In light of the surreal overtones of our current campaign season, it's noteworthy to keep in mind that such absurdities are not at all unprecedented in the world of dystopian fiction, The Prisoner being the prime example.  Everything you really need to know about Campaign 2016 is embedded in "Free for All," one of the best episodes of the series, in which Number Six is recruited to run for political office in The Village, a fascist island resort where life would appear to be utterly pleasant and utopian, except when one attempts to contradict the party line, speak one's mind, and tell the truth.  

Though I recommend watching all seventeen episodes of The Prisoner, McGoohan himself felt there were only seven essential episodes:  "Arrival," "Free for All," "Dance of the Dead," "Checkmate," "The Chimes of Big Ben," "Once Upon a Time," and "Fall Out."  McGoohan wrote and directed at least three of these episodes.  After absorbing these seven stories, an equally illuminating experience can be had by watching a rare 1977 interview with McGoohan on a Canadian show called The Prisoner Puzzle, in which the actor offers further prescient comments on the real world parallels to his (at that time) ten-year-old allegory.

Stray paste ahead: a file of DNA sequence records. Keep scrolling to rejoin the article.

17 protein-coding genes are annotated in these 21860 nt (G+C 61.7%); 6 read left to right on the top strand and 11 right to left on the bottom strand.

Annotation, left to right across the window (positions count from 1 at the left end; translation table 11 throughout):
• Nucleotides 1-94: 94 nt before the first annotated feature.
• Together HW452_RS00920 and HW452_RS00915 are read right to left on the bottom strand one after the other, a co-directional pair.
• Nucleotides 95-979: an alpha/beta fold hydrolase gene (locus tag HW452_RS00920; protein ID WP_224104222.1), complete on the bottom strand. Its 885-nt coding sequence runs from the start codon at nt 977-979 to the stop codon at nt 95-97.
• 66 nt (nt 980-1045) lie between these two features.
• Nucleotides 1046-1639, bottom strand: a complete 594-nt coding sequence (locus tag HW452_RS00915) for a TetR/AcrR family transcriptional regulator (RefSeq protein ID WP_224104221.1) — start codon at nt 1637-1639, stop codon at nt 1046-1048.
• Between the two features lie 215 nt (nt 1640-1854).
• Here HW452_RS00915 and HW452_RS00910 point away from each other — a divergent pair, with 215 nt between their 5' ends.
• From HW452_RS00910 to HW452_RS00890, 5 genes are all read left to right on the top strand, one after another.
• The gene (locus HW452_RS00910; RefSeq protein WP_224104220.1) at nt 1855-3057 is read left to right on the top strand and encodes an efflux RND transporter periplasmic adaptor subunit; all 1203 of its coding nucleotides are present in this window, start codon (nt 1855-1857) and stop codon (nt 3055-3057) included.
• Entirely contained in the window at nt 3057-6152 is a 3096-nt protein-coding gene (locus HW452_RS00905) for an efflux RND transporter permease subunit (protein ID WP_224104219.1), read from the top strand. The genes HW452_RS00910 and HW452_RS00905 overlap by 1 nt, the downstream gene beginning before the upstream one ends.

THE PRISONER ("ARRIVAL"):


THE PRISONER ("FREE FOR ALL"):


THE PRISONER ("DANCE OF THE DEAD"):


THE PRISONER ("CHECKMATE"):


THE PRISONER ("THE CHIMES OF BIG BEN"):


THE PRISONER ("ONCE UPON A TIME"):


THE PRISONER ("FALL OUT"):


THE PRISONER PUZZLE (1977):


United Together.

A Still Tongue Makes A Happy Life. 

Questions Are A Burden To Others; Answers A Prison For Oneself.

Be Seeing You....

Monday, July 25, 2016

UNTIL THE LAST DOG DIES

I’d like to announce that I just sold my fourth book (and, more importantly, my first novel).  The novel is called UNTIL THE LAST DOG DIES and will be published by Night Shade/Skyhorse in the Fall/Winter of 2017.  I put the finishing touches on the novel last summer, but began working on the idea way back in 1998.  In fact, I workshopped several chapters while I was enrolled in the MFA Program at CSU Long Beach.  The first chapter, in slightly different form, was originally published in THE CHIRON REVIEW back in 2005.  So… the whole process has been a very long haul.  Oddly enough, the editor who bought the manuscript is the very same editor who bought my first short story, “The Infant Kiss,” way back in 1997.  I’ll no doubt post more details as they emerge.  Be Seeing You!

Saturday, July 23, 2016